Friday, January 5, 2018: 2:30 PM
Calvert Room (Omni Shoreham)
This paper will examine the kinds of cooperation engaged in by the staff of the Palestine Broadcasting Service (PBS) (founded 1936) and the BBC Arabic Service (founded 1937) in the 1930s and 1940s, as evinced by the documents extent in the BBC Written Archives, the United Kingdom National Archives, and the Israel State Archives. It tells a history of these stations not as discrete entities but as cousin stations engaged in close and continuing knowledge and resource sharing. Established to address anti-British sentiment in the Arab world and the presumed anti-British broadcasts of Italy’s Radio Bari, BBC Arabic was roundly criticized by listeners for everything from its news broadcasts to its announcers’ accents to the kinds of music it played on air. Yet its government funding and high profile launch, as well as the apparent urgency of its task, made its challenges in finding a receptive audience all the more vexing. PBS officials and staff served as sounding boards and as material resources, providing advice and, at times, material resources. Yet the PBS itself had benefited from BBC expertise, with several of its founding administrators seconded from BBC or BBC Empire service, and with local staff traveling to the United Kingdom throughout the station’s life for training or consultations with BBC personnel.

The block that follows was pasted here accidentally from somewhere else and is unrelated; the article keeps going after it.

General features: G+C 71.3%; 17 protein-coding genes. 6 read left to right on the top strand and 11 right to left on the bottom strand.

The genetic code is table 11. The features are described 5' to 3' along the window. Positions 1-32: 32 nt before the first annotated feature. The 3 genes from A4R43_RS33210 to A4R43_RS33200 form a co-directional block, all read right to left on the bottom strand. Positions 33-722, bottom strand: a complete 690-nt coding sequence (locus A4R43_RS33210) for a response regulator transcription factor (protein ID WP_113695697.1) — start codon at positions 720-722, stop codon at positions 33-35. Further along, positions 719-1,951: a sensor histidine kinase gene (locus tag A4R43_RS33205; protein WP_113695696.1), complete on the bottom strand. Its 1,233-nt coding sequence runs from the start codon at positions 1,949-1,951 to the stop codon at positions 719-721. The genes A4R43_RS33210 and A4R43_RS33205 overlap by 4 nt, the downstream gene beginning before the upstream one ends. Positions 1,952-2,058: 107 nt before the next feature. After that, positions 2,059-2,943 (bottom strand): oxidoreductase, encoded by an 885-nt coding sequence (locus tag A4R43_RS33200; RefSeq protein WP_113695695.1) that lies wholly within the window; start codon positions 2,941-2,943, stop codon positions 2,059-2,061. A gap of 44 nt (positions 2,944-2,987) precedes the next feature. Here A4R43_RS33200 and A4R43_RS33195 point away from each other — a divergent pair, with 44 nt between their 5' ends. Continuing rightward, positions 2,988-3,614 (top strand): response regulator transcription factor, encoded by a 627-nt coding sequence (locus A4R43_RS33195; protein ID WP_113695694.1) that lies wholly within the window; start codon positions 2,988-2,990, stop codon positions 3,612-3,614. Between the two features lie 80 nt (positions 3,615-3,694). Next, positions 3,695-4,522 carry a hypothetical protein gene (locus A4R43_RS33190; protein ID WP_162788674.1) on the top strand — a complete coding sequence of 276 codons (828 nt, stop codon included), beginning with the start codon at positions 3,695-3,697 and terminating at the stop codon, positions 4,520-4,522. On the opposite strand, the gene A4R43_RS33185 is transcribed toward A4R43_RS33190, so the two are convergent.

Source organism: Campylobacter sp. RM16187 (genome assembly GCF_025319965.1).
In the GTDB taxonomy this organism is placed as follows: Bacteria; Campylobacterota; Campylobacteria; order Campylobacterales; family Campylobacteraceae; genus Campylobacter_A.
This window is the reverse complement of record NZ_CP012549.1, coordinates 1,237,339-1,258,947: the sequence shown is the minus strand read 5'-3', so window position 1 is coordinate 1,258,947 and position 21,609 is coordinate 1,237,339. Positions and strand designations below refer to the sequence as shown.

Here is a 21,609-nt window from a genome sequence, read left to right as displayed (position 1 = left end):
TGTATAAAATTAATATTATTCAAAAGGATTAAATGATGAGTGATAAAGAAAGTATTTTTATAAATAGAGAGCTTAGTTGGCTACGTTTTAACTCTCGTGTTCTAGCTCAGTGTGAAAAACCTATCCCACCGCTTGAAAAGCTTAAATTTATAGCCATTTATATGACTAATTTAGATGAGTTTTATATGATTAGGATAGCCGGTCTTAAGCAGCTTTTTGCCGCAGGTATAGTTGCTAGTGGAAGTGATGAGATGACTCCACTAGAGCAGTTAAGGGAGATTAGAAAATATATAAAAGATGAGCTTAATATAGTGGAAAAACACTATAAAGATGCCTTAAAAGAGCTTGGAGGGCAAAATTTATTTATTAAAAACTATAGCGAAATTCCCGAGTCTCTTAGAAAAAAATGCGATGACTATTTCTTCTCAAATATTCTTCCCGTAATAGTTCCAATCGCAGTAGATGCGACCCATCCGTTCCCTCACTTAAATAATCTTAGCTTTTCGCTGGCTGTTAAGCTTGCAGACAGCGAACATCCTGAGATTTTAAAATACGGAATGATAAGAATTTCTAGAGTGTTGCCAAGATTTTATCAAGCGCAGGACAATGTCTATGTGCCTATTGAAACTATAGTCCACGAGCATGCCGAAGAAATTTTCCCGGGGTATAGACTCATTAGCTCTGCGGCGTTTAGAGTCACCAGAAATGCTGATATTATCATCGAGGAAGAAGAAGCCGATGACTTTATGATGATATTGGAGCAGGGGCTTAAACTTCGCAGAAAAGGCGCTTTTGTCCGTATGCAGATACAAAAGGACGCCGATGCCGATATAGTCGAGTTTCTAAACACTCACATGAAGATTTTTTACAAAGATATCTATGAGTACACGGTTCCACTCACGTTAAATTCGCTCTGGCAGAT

Transnational histories are often understood to link disparate communities across broad geographic stretches. What this project investigates is the ‘transnationality’ of two stations linked by varying degrees of British governance, a common broadcasting structure, a common broadcasting language, and an overlapping set of audiences. How might written archives, which expose the administrative and bureaucratic underpinnings of government-run or –affiliated ratio stations, help us discern and better understand the impact of the assorted forms of cooperation that took place between stations?